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Turkey accuses the UAE of supporting al-Shabab amid Libya tensions

Gloves are off between regional rivals as Khalifa Haftar's losses to the Government of National Accord spark a war of words
A fighter loyal to Somalia's al-Shabab group during a military drill (AFP)
By Ragip Soylu in Ankara

The Turkish government on Thursday chided its regional rival the United Arab Emirates, accusing it of backing terrorists and coup plotters and violating international law in a sign that the gloves are finally off between the two after many years of tensions.

In a blunt statement, the Turkish foreign ministry accused the Emiratis of backing notorious Somali militant group al-Shabab, as well as the Southern Transitional Council's separatist ambitions in Yemen.

Ankara’s reaction came in response to a statement by Abu Dhabi released earlier on Thursday accusing Turkey of interfering in Arab affairs in Libya by deploying “terrorists” in the country, a reference to Syrian fighters sent to prop up Turkey's embattled ally the Government of National Accord (GNA).

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While Ankara reiterated its support and respect for the territorial and political integrity of Arab countries, it also alleged that the UAE was trying to “cover up” its support for coup plotters.

“The UAE government's ugly and unfounded accusations against Turkey are, in fact, the result of an ulterior motive to hide its own destructive activities,” the statement said.

“For years, the UAE has been providing putschists in Libya with weapons, military equipment and mercenaries.”

The Turkish statement was particularly noteworthy because of its tough language. It said the UAE was undermining peace efforts not only in Libya, but also in Yemen, Syria and the Horn of Africa.

“In this context, the support given by the UAE to terrorist groups, particularly al-Shabab and separatist activities in Yemen is not a secret,” the statement said.

UAE on the back foot

The war of words between the two countries comes after forces belonging to the Tripoli-based GNA made gains in Libya's west in recent days against the UAE-backed Libyan National Army (LNA).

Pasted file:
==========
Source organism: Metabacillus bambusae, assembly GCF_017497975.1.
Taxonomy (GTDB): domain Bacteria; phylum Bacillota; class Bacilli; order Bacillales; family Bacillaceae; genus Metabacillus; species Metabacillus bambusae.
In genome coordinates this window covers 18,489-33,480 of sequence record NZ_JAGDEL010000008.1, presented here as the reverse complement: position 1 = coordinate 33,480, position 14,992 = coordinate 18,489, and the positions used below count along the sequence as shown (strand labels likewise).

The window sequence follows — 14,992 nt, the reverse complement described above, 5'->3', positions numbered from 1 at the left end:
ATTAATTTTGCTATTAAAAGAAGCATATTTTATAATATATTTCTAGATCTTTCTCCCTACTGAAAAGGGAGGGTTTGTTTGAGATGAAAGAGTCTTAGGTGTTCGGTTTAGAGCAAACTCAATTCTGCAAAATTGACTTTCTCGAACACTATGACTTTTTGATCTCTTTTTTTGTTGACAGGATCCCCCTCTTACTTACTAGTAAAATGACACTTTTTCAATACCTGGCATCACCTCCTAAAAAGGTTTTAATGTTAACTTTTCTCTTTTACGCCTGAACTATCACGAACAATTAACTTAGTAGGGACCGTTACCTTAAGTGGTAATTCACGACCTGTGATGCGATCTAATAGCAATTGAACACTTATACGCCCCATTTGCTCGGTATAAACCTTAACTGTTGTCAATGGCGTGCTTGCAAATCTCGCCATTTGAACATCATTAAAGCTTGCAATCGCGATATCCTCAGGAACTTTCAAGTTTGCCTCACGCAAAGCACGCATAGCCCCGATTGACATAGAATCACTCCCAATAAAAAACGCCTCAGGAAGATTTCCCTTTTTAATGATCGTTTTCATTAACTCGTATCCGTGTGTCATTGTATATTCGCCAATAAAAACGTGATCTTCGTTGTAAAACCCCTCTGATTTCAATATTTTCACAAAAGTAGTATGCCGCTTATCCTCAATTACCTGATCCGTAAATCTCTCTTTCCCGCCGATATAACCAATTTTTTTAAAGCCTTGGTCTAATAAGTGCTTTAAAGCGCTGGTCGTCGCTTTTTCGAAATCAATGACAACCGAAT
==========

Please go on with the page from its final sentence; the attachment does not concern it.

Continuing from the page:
With Turkey’s deployment of armed drones, Syrian fighters and advanced weaponry, pro-GNA forces seized three cities along the coast and then went after LNA's main operational base at Tarhouna, 65km south-east of Tripoli.

Victory in Tarhouna could put an end to the civil war, according to GNA officials.

The GNA’s rapid advance against the LNA sent shockwaves from Abu Dhabi to Moscow, which have also poured in Chinese-made drones, armoured vehicles and mercenaries to the country to defeat the Tripoli government. 

'For years, the UAE has been providing putschists in Libya with weapons, military equipment and mercenaries'

- Turkish statement

In a surprising move, LNA commander Khalifa Haftar earlier this week declared himself as the ruler of Libya with a “popular mandate” from the people, effectively marginalising the Benghazi-based civilian parliament which has been backing him.

He has also declared a Ramadan ceasefire, which many observers see as an attempt to carve out breathing space and consolidate territory.

The tensions between the UAE and Turkey have been boiling since the 2016 failed coup attempt in Turkey.

While both governments supported opposite sides in several Middle Eastern countries rocked by uprisings during the Arab Spring, Ankara now believes that Abu Dhabi has been actively trying to topple the government in Turkey.

Anonymous Turkish sources have previously accused exiled Fatah leader Mohammed Dahlan of transferring money to coup plotters on behalf of the Emirati government.

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